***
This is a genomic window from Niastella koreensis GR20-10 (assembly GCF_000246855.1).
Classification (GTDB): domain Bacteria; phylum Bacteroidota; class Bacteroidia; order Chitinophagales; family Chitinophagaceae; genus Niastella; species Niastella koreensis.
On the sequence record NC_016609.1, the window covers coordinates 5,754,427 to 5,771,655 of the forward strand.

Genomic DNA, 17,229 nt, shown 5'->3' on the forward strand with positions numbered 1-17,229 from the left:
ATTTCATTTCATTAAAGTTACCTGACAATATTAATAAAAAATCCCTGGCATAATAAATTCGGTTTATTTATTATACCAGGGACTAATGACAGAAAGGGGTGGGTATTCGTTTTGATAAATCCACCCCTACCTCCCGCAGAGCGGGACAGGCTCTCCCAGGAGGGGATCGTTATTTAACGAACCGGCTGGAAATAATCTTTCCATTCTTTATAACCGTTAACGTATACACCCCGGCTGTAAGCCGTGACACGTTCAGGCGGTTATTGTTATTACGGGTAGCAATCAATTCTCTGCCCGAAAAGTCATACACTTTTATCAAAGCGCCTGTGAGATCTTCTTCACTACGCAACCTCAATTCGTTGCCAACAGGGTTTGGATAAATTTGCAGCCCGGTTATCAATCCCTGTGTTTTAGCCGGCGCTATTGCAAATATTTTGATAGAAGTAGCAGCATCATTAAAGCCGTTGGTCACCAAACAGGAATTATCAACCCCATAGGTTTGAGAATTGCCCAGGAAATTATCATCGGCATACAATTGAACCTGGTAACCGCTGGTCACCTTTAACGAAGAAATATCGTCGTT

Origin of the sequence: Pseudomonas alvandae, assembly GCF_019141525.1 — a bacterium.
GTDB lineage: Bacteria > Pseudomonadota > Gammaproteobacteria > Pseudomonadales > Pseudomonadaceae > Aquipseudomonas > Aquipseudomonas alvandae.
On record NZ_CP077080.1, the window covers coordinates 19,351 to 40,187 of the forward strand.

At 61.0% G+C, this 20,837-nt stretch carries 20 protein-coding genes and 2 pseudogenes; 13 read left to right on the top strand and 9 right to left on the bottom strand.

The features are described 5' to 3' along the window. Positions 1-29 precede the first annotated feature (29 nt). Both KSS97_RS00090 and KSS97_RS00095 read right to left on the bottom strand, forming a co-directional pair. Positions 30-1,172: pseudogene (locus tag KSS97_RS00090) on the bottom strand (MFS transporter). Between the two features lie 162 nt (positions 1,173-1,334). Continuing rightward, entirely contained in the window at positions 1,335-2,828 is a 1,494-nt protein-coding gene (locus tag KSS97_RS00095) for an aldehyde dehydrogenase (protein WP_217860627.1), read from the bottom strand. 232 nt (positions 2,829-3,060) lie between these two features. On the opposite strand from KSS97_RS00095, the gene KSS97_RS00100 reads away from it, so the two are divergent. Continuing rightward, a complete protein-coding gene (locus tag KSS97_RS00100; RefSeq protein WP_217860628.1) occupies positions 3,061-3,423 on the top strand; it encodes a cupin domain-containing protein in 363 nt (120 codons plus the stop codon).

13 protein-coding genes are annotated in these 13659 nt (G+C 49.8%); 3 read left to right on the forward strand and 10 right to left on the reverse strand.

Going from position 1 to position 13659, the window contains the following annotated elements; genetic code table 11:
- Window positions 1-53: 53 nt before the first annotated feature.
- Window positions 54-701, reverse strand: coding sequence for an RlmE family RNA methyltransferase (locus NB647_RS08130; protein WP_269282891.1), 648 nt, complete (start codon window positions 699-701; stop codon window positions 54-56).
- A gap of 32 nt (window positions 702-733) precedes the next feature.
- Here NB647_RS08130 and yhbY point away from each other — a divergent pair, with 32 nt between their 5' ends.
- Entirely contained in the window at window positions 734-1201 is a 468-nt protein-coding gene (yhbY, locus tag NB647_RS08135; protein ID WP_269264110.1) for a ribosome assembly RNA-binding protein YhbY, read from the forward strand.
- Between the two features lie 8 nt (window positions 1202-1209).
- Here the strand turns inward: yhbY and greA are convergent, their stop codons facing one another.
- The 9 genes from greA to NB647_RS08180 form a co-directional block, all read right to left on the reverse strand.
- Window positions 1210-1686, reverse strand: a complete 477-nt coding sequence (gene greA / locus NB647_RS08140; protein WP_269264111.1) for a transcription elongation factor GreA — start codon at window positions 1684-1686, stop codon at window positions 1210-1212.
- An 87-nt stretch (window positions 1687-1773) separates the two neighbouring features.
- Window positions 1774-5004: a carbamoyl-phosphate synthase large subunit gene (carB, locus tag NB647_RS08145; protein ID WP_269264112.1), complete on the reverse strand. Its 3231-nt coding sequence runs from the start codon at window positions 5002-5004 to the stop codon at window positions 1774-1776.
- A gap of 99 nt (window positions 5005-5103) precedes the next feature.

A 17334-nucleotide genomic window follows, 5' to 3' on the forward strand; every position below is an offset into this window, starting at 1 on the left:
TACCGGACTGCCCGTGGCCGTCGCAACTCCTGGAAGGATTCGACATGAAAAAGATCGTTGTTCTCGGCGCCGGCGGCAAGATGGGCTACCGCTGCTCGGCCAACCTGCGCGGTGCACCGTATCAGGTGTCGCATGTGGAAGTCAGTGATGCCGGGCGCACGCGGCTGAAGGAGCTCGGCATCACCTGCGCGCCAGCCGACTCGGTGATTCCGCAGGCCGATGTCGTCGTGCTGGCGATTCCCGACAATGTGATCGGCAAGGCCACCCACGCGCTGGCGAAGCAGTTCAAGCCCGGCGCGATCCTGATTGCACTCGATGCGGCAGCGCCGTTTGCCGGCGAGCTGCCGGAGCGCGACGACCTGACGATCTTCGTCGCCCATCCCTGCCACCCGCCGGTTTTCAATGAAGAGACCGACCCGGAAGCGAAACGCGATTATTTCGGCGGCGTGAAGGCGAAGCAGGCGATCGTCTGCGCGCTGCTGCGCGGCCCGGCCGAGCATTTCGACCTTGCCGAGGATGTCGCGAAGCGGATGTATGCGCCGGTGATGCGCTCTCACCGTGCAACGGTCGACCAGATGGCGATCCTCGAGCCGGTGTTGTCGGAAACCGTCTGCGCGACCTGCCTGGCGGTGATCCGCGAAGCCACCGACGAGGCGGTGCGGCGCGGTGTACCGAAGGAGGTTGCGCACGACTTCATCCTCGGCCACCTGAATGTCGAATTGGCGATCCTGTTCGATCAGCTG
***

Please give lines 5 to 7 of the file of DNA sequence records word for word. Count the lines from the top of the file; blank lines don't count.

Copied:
ATTTCATTTCATTAAAGTTACCTGACAATATTAATAAAAAATCCCTGGCATAATAAATTCGGTTTATTTATTATACCAGGGACTAATGACAGAAAGGGGTGGGTATTCGTTTTGATAAATCCACCCCTACCTCCCGCAGAGCGGGACAGGCTCTCCCAGGAGGGGATCGTTATTTAACGAACCGGCTGGAAATAATCTTTCCATTCTTTATAACCGTTAACGTATACACCCCGGCTGTAAGCCGTGACACGTTCAGGCGGTTATTGTTATTACGGGTAGCAATCAATTCTCTGCCCGAAAAGTCATACACTTTTATCAAAGCGCCTGTGAGATCTTCTTCACTACGCAACCTCAATTCGTTGCCAACAGGGTTTGGATAAATTTGCAGCCCGGTTATCAATCCCTGTGTTTTAGCCGGCGCTATTGCAAATATTTTGATAGAAGTAGCAGCATCATTAAAGCCGTTGGTCACCAAACAGGAATTATCAACCCCATAGGTTTGAGAATTGCCCAGGAAATTATCATCGGCATACAATTGAACCTGGTAACCGCTGGTCACCTTTAACGAAGAAATATCGTCGTT

Origin of the sequence: Pseudomonas alvandae, assembly GCF_019141525.1 — a bacterium.
GTDB lineage: Bacteria > Pseudomonadota > Gammaproteobacteria > Pseudomonadales > Pseudomonadaceae > Aquipseudomonas > Aquipseudomonas alvandae.